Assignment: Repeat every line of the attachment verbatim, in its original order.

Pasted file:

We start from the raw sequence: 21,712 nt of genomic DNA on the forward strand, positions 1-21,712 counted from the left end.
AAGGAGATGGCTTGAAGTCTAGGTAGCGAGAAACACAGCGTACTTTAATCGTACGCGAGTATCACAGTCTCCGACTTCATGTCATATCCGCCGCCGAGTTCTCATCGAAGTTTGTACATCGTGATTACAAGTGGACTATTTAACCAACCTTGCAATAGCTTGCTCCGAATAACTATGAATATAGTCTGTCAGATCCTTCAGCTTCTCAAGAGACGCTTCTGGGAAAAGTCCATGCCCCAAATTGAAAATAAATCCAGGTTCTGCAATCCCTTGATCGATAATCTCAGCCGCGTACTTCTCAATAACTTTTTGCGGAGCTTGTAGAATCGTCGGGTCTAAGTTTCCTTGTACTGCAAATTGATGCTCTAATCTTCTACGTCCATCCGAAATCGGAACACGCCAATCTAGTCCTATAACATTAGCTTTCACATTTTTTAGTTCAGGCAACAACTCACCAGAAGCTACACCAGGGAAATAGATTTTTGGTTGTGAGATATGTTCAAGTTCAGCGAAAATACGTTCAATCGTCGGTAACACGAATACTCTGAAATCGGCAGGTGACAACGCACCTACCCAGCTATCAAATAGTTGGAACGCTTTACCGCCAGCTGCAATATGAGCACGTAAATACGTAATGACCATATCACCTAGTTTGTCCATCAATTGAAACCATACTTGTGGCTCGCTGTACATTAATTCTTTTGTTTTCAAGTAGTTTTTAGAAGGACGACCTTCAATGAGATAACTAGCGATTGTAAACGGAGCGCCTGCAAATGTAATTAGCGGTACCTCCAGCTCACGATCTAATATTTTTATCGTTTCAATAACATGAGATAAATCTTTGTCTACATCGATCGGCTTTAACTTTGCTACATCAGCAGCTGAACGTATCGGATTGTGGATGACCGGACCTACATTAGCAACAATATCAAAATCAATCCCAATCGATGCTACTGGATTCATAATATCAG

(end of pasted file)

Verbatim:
We start from the raw sequence: 21,712 nt of genomic DNA on the forward strand, positions 1-21,712 counted from the left end.
AAGGAGATGGCTTGAAGTCTAGGTAGCGAGAAACACAGCGTACTTTAATCGTACGCGAGTATCACAGTCTCCGACTTCATGTCATATCCGCCGCCGAGTTCTCATCGAAGTTTGTACATCGTGATTACAAGTGGACTATTTAACCAACCTTGCAATAGCTTGCTCCGAATAACTATGAATATAGTCTGTCAGATCCTTCAGCTTCTCAAGAGACGCTTCTGGGAAAAGTCCATGCCCCAAATTGAAAATAAATCCAGGTTCTGCAATCCCTTGATCGATAATCTCAGCCGCGTACTTCTCAATAACTTTTTGCGGAGCTTGTAGAATCGTCGGGTCTAAGTTTCCTTGTACTGCAAATTGATGCTCTAATCTTCTACGTCCATCCGAAATCGGAACACGCCAATCTAGTCCTATAACATTAGCTTTCACATTTTTTAGTTCAGGCAACAACTCACCAGAAGCTACACCAGGGAAATAGATTTTTGGTTGTGAGATATGTTCAAGTTCAGCGAAAATACGTTCAATCGTCGGTAACACGAATACTCTGAAATCGGCAGGTGACAACGCACCTACCCAGCTATCAAATAGTTGGAACGCTTTACCGCCAGCTGCAATATGAGCACGTAAATACGTAATGACCATATCACCTAGTTTGTCCATCAATTGAAACCATACTTGTGGCTCGCTGTACATTAATTCTTTTGTTTTCAAGTAGTTTTTAGAAGGACGACCTTCAATGAGATAACTAGCGATTGTAAACGGAGCGCCTGCAAATGTAATTAGCGGTACCTCCAGCTCACGATCTAATATTTTTATCGTTTCAATAACATGAGATAAATCTTTGTCTACATCGATCGGCTTTAACTTTGCTACATCAGCAGCTGAACGTATCGGATTGTGGATGACCGGACCTACATTAGCAACAATATCAAAATCAATCCCAATCGATGCTACTGGATTCATAATATCAG